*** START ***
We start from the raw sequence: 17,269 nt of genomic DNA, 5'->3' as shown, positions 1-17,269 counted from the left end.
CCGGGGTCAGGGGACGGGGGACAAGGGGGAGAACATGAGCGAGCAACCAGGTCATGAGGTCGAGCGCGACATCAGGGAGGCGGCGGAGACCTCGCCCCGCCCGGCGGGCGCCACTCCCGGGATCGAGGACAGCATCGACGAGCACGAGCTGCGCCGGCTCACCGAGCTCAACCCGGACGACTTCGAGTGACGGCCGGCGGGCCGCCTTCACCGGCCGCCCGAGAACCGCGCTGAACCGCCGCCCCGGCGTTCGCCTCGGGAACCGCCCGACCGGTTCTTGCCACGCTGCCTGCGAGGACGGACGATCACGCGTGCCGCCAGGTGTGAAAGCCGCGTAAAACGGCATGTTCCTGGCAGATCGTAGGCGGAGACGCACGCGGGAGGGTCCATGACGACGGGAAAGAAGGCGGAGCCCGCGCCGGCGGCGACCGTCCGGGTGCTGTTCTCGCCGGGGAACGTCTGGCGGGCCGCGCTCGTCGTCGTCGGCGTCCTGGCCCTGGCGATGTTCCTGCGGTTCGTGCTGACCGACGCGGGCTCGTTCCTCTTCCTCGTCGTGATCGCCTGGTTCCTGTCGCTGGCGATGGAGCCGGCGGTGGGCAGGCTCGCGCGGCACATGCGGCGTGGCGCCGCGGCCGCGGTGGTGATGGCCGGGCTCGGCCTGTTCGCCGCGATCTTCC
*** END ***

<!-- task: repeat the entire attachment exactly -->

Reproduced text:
We start from the raw sequence: 17,269 nt of genomic DNA, 5'->3' as shown, positions 1-17,269 counted from the left end.
CCGGGGTCAGGGGACGGGGGACAAGGGGGAGAACATGAGCGAGCAACCAGGTCATGAGGTCGAGCGCGACATCAGGGAGGCGGCGGAGACCTCGCCCCGCCCGGCGGGCGCCACTCCCGGGATCGAGGACAGCATCGACGAGCACGAGCTGCGCCGGCTCACCGAGCTCAACCCGGACGACTTCGAGTGACGGCCGGCGGGCCGCCTTCACCGGCCGCCCGAGAACCGCGCTGAACCGCCGCCCCGGCGTTCGCCTCGGGAACCGCCCGACCGGTTCTTGCCACGCTGCCTGCGAGGACGGACGATCACGCGTGCCGCCAGGTGTGAAAGCCGCGTAAAACGGCATGTTCCTGGCAGATCGTAGGCGGAGACGCACGCGGGAGGGTCCATGACGACGGGAAAGAAGGCGGAGCCCGCGCCGGCGGCGACCGTCCGGGTGCTGTTCTCGCCGGGGAACGTCTGGCGGGCCGCGCTCGTCGTCGTCGGCGTCCTGGCCCTGGCGATGTTCCTGCGGTTCGTGCTGACCGACGCGGGCTCGTTCCTCTTCCTCGTCGTGATCGCCTGGTTCCTGTCGCTGGCGATGGAGCCGGCGGTGGGCAGGCTCGCGCGGCACATGCGGCGTGGCGCCGCGGCCGCGGTGGTGATGGCCGGGCTCGGCCTGTTCGCCGCGATCTTCC